VANCOUVER -- Carter Hart was one of the last cuts from Everett of the Western Hockey League when he was 15 years old, so imagine his surprise at being the first cut from his minor hockey team back home a few weeks later.
Now imagine him still struggling to stop pucks two months after being dropped to that lower level. Those struggles prompted a visit to sports psychologist John Stevenson and a lesson in mental strength and focus that still serves Hart today with the Philadelphia Flyers.
"I came into Johnny's office, and I was probably in tears at the time, and I was so mad at the coach for not picking me and for cutting me from the midget AAA team," Hart said.
Stevenson asked Hart why he still was letting that coach determine the path of his hockey career. Why was he focused on something that happened two months earlier, allowing it to affect his play, his chances of getting back to the WHL and, ultimately, realize his dream of making the NHL?
"You should have seen his face," Stevenson said. "He was mad."
In that instance, a lesson on the importance of staying in the moment was cemented in Hart, one that helped him when he struggled in the American Hockey League last season. It continues to benefit Hart, whether he's dealing with questions about the Flyers' decades-long search for a franchise goalie or the inevitable ups and downs of playing his first full NHL season at age 21. But any suggestion that Hart's mental strength comes naturally ignores how hard he worked to develop it, using everything from juggling to concentration grids to cold showers.
"I mean, maybe that's just who I am, but I've worked with John since I was 10 years old and we worked on how I approach the game and my mental makeup," Hart said. "You can't control what other people think and their decisions. You just have to worry about the decisions you make and what you do to help yourself become a better person and a better goalie."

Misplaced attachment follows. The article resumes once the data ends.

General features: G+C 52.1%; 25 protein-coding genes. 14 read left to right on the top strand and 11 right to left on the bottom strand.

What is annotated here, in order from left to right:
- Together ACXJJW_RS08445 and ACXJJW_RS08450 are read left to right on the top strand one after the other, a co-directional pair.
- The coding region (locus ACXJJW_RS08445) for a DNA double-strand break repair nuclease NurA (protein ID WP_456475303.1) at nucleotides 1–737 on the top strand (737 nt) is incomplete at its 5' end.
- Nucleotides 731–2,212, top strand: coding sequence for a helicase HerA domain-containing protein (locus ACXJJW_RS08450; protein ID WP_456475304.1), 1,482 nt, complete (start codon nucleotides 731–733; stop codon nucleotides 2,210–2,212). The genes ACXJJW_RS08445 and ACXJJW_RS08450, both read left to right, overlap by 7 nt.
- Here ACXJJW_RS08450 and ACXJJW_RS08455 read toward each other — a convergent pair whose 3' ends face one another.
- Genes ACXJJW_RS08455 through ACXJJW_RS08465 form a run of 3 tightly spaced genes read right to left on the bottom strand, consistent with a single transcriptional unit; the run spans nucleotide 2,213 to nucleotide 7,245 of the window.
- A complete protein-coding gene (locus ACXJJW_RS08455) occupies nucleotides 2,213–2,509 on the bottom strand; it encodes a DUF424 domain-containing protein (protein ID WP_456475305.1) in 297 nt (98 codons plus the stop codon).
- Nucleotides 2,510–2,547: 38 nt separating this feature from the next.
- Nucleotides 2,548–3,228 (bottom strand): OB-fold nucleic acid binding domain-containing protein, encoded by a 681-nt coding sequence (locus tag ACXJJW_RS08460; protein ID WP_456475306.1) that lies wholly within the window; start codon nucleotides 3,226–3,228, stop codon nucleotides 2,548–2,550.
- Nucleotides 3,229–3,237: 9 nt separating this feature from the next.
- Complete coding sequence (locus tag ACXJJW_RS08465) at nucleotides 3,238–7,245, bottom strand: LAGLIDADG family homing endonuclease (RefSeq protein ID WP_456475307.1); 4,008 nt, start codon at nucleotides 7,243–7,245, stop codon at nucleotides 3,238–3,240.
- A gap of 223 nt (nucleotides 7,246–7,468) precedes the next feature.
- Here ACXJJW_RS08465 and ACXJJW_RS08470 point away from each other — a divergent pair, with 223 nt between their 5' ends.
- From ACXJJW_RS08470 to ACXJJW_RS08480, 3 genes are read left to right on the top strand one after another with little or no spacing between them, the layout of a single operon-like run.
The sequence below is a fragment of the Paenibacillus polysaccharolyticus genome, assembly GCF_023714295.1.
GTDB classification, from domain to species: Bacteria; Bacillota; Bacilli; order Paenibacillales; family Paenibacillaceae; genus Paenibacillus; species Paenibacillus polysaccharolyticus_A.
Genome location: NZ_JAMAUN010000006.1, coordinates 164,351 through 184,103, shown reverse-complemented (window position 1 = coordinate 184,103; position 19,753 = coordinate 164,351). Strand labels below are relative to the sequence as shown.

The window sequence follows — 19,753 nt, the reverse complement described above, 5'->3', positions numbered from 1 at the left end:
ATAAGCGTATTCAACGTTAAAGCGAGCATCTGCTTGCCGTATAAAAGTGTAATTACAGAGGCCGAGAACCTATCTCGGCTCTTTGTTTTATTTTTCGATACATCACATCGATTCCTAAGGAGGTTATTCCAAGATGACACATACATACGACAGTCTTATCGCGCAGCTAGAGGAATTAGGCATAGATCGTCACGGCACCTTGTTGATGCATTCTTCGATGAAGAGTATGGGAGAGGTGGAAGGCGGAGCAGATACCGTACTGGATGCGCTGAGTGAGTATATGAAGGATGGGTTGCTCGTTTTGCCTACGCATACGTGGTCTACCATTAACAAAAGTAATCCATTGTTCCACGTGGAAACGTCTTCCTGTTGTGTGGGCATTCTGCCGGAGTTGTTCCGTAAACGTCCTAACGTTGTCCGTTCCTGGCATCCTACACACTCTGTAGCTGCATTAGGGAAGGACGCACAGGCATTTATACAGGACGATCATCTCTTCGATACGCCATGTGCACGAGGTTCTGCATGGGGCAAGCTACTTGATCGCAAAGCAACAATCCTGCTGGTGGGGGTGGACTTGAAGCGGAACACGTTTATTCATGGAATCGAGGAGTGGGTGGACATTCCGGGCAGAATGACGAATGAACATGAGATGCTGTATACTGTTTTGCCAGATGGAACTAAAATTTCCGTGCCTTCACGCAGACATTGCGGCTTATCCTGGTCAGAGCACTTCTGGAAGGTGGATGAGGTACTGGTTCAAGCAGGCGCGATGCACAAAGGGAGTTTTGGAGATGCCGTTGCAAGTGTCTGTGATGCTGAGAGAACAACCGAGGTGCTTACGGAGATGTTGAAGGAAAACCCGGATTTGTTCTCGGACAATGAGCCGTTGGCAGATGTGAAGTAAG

Stevenson, who also has worked with Braden Holtby of the Washington Capitals since Holtby was in the WHL, praised Hart for taking advantage of numerous tools to improve his mental game.
Video: PHI@VAN: Hart denies Pearson's shot from the slot
"When we talk about controlling the controllable, Carter's work ethic stands out," he said.
When an ankle injury kept Hart off the ice for two weeks late last season, he used the extra time to train his brain, studying game film with Flyers goaltending coach Kim Dillabaugh and re-engaging with the concentration grids he first used as a teenager to improve his focus.
Those grids, which Stevenson also has used during work with Holtby and Laurent Brossoit of the Winnipeg Jets, feature randomly scattered numbers that goalies must cross off in order from 1 to 100 on a 10-by-10 grid, or even higher for bigger grids. In addition to being able to focus, it helps develop good visual habits as goalies scan ahead for the next number.
Hart, who is 2-2-1 with a 2.59 goals-against average and .890 save percentage in five games this season, holds the 10-by-10 record among Stevenson's pupils at 1 minute, 45 seconds.
"It's helped me stay sharp," Hart said. "Sometimes I would do it in front of the TV when I was younger, put on my favorite show or a hockey game and do a concentration grid so that I keep trying to keep my focus on doing what's in front of me and not let my mind wander."
As Stevenson tells his young goalies, even the best lose focus during a game.
"It's about recognizing when our focus drifts and bringing it back," he said. "Becoming aware of quality of thinking so we can control it so our focus is on the right thing at the right time."
It's why Hart frequently sprays water into the air and tracks one drop as it falls to the ice during breaks in play or after a goal, a technique Holtby also uses to help refocus himself.
Video: NJD@PHI: Hart slides across the crease to stone Hall
It all ties into Stevenson's mantra for his goalies: "I have no future. I have no past. My goal is to make the present last. I am right here, right now."
According to Stevenson, being able to focus on one shot at a time is a key to finding the zone that all goalies crave.
"That is a skill," he said.
It's a skill Hart has honed using numerous tools, including online visual training programs he can do on his iPad, and learning to juggle four, and hopefully soon five, balls. Stevenson said the work is designed not only to enhance Hart's visual skills but also multiobject tracking.
"Why five?" Stevenson said. "Because a goalie has to track five players on the ice. He's training his eyes and his brain to read the play at faster and faster rates."
Hart said that despite all this mental training during the past 11 years, he barely slept before his NHL debut Dec. 18 and struggled to sleep during his first two weeks in the NHL last season.
Like every other challenge, he found tools to deal with it, including cold showers.
"I started getting back into more body-scan techniques, meditation techniques," he said. "It was helping but it wasn't really helping me still get a great full night's sleep. Cold showers helped me to cool my body down before bed and get a good sleep."
Just like all those years ago, when he figured out worrying about being cut from midget AAA wasn't going to help him stop pucks for two months, Hart was able to get himself back in the moment. His ability to do so consistently is a big reason for where he is.